The relationship between the sum of eignvalues of R_{H} and the maximum AS is shown in sub-figure B. The sum of eigenvalues increases when AS increases. Larger values of AS correspond to a lower level correlation while smaller values of AS correspond to a higher level correlation. Higher values of spatial correlation lead to a smaller sum of eigenvalues of R_{H}. This condition helps to improve the accuracy of the training based MIMO channel estimation.

Sub-figure C presents the relationship between the sum of eigenvalues and the MS transmitter antenna spacing. One can see that the sum of eigenvalues becomes smaller when the spacing distance is less than 0.2λ.

Sub-figure D gives the relationship between the sum of eigenvalues and the Rician factor K. The sum of eigenvalues is smaller at higher values of K (when the LOS component is strongest). This means that a stronger LOS component reduces the sum of eigenvalues and thus improves the channel estimation accuracy.

Figure 3 is plotted in three dimensions (3D) to provide a further support for the results of Figure 2. In this figure, the relationship between MSE, TPNR ρ and K for MMSE method is presented at three different values of maximum AS (indicating three special correlation levels). One can see that when TPNR is increased to 30dB the estimation error decreases almost to zero. When the value of Rician factor K is increased, indicating a stronger LOS component in comparison with NLOS components, the MSE decreases. This is consistent with the trend observed in Figure 2 that a stronger LOS component results in better estimation accuracy.

Figure 2. Relationship between MSE vs Sum of eigenvalues of R_{H} showing an impact of antenna spacing and the Rician factor K.

Figure 3. 3D plot of MSE vs TPNR and K for different values of AS for MMSE method.

The presented results also show that for MMSE method MSE is reduced for the smallest AS, which corresponds to the highest level of spatial correlation.

In the next step, we simulate the MIMO channel capacity under the condition of channel estimation error. Simulations are run for the cases of 2×2 MIMO and 4x4 MIMO systems. The simulation settings including the distance between the transmitter and receiver, training sequence length, AoA, AS and antenna element spacing are same as in the earlier undertaken simulations. The minimum mean square error (MMSE) channel estimation method is applied for the Jakes model representing the channel between the BS and MS. The channel capacity is determined using Equation (40). For simulation purposes, R_{H} is obtained using the actual channel matrix H and TPNR is assumed to be equal to SNR. 100000 channel realizations are used to obtain the value of capacity. Figure 4 shows the results for the 2×2 MIMO system.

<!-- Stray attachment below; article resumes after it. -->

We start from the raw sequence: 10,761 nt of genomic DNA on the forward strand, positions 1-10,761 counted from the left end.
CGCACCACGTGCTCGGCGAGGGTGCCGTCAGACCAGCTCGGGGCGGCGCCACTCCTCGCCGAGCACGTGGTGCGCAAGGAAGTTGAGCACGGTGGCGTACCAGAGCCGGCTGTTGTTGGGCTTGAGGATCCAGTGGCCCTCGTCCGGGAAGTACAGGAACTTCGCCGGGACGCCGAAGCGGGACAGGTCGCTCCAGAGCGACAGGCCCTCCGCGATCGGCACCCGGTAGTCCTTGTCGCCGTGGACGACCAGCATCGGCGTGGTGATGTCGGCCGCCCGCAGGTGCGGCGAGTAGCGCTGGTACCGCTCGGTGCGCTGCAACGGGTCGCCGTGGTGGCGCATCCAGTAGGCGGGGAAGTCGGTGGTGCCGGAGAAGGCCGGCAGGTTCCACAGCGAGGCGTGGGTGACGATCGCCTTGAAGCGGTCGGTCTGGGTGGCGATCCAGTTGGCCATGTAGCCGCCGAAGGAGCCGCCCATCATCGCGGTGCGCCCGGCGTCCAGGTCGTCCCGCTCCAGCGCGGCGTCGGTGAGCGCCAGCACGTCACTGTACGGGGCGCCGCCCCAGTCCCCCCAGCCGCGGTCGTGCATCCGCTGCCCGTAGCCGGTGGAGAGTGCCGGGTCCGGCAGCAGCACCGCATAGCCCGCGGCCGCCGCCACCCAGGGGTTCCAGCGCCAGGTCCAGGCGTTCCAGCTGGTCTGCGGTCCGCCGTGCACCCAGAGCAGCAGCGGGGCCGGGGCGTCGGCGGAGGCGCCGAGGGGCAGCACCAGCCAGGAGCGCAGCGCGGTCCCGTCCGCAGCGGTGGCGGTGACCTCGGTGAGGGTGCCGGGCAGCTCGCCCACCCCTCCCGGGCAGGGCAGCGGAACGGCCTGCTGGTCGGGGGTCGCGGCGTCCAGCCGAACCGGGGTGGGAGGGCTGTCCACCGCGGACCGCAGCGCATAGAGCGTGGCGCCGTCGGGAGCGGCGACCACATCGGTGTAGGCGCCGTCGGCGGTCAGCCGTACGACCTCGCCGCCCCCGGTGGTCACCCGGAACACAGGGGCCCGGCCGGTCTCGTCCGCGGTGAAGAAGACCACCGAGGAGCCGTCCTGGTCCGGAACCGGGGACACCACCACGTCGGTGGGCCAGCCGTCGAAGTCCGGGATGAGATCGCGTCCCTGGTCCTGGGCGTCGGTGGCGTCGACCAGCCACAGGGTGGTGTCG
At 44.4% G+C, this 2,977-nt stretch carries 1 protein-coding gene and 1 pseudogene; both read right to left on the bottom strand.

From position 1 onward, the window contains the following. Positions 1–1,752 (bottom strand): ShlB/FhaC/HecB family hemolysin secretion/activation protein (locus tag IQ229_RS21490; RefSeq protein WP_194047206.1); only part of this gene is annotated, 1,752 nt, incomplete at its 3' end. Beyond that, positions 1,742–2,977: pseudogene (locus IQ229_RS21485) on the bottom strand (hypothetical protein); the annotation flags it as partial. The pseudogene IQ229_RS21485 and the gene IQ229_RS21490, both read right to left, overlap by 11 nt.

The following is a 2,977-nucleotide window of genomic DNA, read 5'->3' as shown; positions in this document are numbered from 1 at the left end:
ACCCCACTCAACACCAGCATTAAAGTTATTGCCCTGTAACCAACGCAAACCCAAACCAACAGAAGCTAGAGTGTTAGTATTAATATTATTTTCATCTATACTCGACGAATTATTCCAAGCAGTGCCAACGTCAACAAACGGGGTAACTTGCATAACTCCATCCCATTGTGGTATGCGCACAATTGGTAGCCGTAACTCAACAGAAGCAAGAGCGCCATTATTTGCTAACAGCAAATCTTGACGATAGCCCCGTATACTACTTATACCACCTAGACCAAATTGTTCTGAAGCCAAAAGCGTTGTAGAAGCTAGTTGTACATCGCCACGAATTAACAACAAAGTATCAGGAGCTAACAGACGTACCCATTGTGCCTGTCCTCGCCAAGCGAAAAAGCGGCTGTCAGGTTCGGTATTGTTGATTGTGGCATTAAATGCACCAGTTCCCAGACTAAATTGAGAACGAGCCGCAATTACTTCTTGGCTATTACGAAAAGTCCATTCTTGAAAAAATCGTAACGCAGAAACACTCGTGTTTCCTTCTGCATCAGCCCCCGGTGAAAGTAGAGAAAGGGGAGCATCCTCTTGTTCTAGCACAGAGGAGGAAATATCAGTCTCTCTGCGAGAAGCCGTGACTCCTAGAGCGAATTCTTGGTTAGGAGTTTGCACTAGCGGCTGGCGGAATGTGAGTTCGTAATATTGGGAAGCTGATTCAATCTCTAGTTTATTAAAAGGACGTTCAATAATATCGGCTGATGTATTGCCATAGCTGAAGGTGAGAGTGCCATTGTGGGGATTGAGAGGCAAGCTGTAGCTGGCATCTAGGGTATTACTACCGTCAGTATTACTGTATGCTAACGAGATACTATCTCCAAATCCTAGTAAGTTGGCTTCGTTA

Simulation results are plotted in two-dimensions (2D) and include two sub-figures. Sub-figure A presents the relationship between MSE and angle spread (AS). There are three groups of lines drawn for three different values of SNR. In each group, the lines correspond to three different values of K factor. The relationship between channel capacity and the angle spread is given in subfigure B.

From Figure 4, one can see that the mean square error increases as the angle spread becomes larger. For all three groups, at K factor of 20dB, MSE shows the best performance while the worst accuracy occurs at the K factor of 0dB. In sub-figure B, the relationship trends are different from the ones observed in sub-figure A. As the angle spread increases, the channel capacity is enhanced. In all three groups of lines at three SNR values, the highest capacity occurs at K equal to 0dB while at 20dB the capacity is decreased. These two sub-figures indicate that the channel capacity is increased when the channel estimation accuracy is reduced. This finding is opposite to the one shown in [26,27,29]. This could be due to the fact that in [26,27,29] the influence of spatial correlation or K factor on the channel capacity was not considered. The presented simulation results strengthen the notion that the higher spatial correlation (due to a stronger LOS component) helps to improve the channel estimation accuracy. At the same time it decreases the rank and EDOF of the channel matrix.